The annual events of SZTK are three major tournaments and a national championship. One of the competitions is open, with the participation of at least 500 karatekas from different countries and most of the Slovenian federations, with more than a thousand performances. Until the onset of covid-19, the national traditional karate championship was organized every year. There are also seminars promoting professional education. It is mandatory in the country that every karate instructor completes the formal course organized by the National Sports Branch Association, which lasts 120 hours and has a theoretical-practical exam.
Roman Pavlovič stated that the Slovenian entity maintains an excellent relationship with all members of the ITKF and ETKF. “For many years, we have cooperated with the Italian Traditional Karate Federation (FIKTA) and the Czech Traditional Karate Federation and, for the past ten years, we have cooperated intensively with the Bosnia and Herzegovina TKA. We are open to work with all karate organizations with values similar to ours. In the past, there were divisions in the ITKF and, as a result, our share in Europe has declined in recent years. However, we hope to be able to further develop our relationship in the future”.
According to Pavlovič, since the beginning of the involvement in the ITKF and ETKF, the Slovenian federation has sought to contribute actively. As an organization, they participated in almost all events of those entities and, in recent years, members of SZKT have also joined ETKF and ITKF. Several Slovenian directores occupy positions on the ETKF executive board, competition committee and arbitration committee, as well as on the ITKF communication committee. The premise is that people with great competence at a national level should share their experience at the international level.
Goals for the next years
President Marko Mitrović ensures that the current focus is the active participation of SZTK members to create an international karate policy at the ITKF and its regional organization. The goal is to become one of the top three national organizations in number of participants and make karate one of the most popular sports in the country. Mitrović intends to achieve this goal by increasing the number of children and young people involved in karate, involving adults in the recreational practice of the sport and creating special programs for the elderly, in addition to improving the environment for para-karate practitioners.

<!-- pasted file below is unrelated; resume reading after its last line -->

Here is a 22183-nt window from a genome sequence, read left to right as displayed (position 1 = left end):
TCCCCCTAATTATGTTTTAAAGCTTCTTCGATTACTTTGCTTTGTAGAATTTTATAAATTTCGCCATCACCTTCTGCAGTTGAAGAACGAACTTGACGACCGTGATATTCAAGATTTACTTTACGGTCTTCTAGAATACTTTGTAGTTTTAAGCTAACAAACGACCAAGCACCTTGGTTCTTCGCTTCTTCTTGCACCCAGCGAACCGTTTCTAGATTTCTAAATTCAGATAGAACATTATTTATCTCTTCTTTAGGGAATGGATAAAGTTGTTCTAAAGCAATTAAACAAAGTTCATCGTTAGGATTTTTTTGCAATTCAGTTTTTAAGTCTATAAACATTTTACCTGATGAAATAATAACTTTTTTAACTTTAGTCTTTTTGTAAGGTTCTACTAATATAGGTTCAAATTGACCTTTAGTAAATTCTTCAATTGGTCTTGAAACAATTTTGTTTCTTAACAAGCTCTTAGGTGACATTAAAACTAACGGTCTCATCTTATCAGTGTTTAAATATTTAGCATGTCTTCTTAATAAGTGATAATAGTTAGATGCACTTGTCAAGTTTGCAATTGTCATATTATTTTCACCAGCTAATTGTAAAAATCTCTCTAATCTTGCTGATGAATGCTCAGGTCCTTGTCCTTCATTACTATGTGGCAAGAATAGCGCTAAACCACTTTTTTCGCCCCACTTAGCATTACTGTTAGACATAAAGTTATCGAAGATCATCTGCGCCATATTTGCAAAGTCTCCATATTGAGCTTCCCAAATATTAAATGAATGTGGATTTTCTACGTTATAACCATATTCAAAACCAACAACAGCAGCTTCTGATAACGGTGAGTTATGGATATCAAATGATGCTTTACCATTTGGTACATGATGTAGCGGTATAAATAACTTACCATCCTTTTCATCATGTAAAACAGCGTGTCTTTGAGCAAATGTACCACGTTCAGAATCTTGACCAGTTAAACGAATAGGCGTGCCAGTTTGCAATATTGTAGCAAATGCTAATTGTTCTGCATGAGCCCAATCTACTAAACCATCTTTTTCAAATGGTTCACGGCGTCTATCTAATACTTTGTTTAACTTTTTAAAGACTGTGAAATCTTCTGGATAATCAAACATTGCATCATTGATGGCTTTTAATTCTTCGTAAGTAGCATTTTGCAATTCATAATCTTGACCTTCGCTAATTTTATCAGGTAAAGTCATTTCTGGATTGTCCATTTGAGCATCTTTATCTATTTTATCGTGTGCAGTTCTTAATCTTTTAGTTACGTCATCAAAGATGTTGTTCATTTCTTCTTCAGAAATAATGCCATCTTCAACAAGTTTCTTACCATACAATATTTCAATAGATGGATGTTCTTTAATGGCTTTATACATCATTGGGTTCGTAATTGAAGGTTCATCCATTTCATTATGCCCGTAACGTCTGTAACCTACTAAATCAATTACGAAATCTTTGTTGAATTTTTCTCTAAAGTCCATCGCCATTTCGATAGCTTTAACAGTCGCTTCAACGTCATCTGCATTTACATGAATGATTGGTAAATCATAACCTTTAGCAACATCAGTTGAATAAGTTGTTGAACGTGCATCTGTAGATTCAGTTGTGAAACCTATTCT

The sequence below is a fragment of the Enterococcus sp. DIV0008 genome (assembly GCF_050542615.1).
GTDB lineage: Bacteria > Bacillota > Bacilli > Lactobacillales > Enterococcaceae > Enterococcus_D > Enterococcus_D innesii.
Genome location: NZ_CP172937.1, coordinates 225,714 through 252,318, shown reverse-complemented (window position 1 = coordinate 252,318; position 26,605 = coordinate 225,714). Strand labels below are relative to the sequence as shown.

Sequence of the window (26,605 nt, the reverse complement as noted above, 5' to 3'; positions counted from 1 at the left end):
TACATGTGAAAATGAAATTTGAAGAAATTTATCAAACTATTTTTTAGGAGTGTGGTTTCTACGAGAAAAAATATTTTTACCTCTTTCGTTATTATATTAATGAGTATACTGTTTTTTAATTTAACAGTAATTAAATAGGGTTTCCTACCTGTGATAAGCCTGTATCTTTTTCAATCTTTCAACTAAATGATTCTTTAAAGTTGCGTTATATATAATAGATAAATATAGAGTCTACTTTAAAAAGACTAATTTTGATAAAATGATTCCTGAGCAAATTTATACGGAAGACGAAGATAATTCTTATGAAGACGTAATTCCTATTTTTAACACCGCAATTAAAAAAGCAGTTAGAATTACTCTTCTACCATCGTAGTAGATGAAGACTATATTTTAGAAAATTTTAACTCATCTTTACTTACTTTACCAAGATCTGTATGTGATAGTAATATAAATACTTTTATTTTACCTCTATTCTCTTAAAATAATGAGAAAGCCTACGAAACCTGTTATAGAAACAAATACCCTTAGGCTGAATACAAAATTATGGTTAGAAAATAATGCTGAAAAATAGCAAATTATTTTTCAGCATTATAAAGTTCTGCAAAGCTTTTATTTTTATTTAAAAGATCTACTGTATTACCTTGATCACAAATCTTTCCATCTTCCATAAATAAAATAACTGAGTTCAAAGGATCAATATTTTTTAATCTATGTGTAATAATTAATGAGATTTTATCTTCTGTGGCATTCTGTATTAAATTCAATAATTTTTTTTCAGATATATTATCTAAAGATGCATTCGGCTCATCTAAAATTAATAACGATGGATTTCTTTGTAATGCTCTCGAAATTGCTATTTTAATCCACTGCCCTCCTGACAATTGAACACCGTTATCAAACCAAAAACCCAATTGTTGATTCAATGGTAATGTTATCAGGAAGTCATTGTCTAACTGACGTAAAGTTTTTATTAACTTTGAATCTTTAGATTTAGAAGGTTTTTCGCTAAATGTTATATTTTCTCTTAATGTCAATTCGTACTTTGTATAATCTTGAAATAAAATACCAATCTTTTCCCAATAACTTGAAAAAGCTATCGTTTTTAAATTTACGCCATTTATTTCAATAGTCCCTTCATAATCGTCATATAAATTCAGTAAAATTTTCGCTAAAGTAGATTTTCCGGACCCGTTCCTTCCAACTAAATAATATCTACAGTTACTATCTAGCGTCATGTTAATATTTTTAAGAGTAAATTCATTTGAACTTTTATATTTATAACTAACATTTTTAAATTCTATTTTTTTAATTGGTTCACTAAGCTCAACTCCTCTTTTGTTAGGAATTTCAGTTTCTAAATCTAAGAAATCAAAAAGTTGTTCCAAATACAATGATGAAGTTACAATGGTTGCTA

“One of our most successful programs brings together all forms of karate in Slovenia: the National Program for the Karate Sports School,” added Mitrović. “Its main objective is to open sports centers across the country in order to systematically develop karate, both as a sport and as a martial art, and to increase the quality of teachers. The program only contemplates graduates from the Faculty of Sports and promotes the online digital karate platform, which enables the exchange of knowledge and presents the testing and monitoring of the training process.”
Expectations regarding ITKF and ETKF
Regarding the expectations of the directors about ITKF and its regional organization in Europe, Marko Mitrović said that he was very concerned when ITKF cracked after the death of sensei Nishiyama, but, for him, the situation has started to stabilize and to improve recently. “The current ITKF leadership has established a clear organizational structure and is introducing principles of democratic relations, greater transparency and accountability.”
Roman Pavlovič feels that the entities are on the right track, but has not yet reached the ideal level. For him, the general communication channels of the ITKF need to be updated, official communication must be supported by the introduction of modern technologies, allowing an easier implementation of the routine activities of the members (subscription, renewal, payments, registrations, appointments, voting etc.) and supporting broader participation by all members in ITKF activities. “We also feel that the ITKF Constitution could be updated and modernized to better understand the new global reality, while still preserving all of the fundamental values and principles of sensei Nishiyama.”
Pavlovič understands that continental ITKF organizations must share the values and principles established by ITKF while planning and carrying out the necessary activities in the region. “All procedures must be synchronized with those of the ITKF, since, if on the one hand we influence the policies and decisions of the ITKF, on the other hand we work under a common Constitution. If all regional organizations establish policies based on these principles, the ITKF will be able to concentrate much more energy on external management, rather than fretting about internal details, political games and parallel power structures that do not address global policy and strategy of the International Traditional Karate Federation.”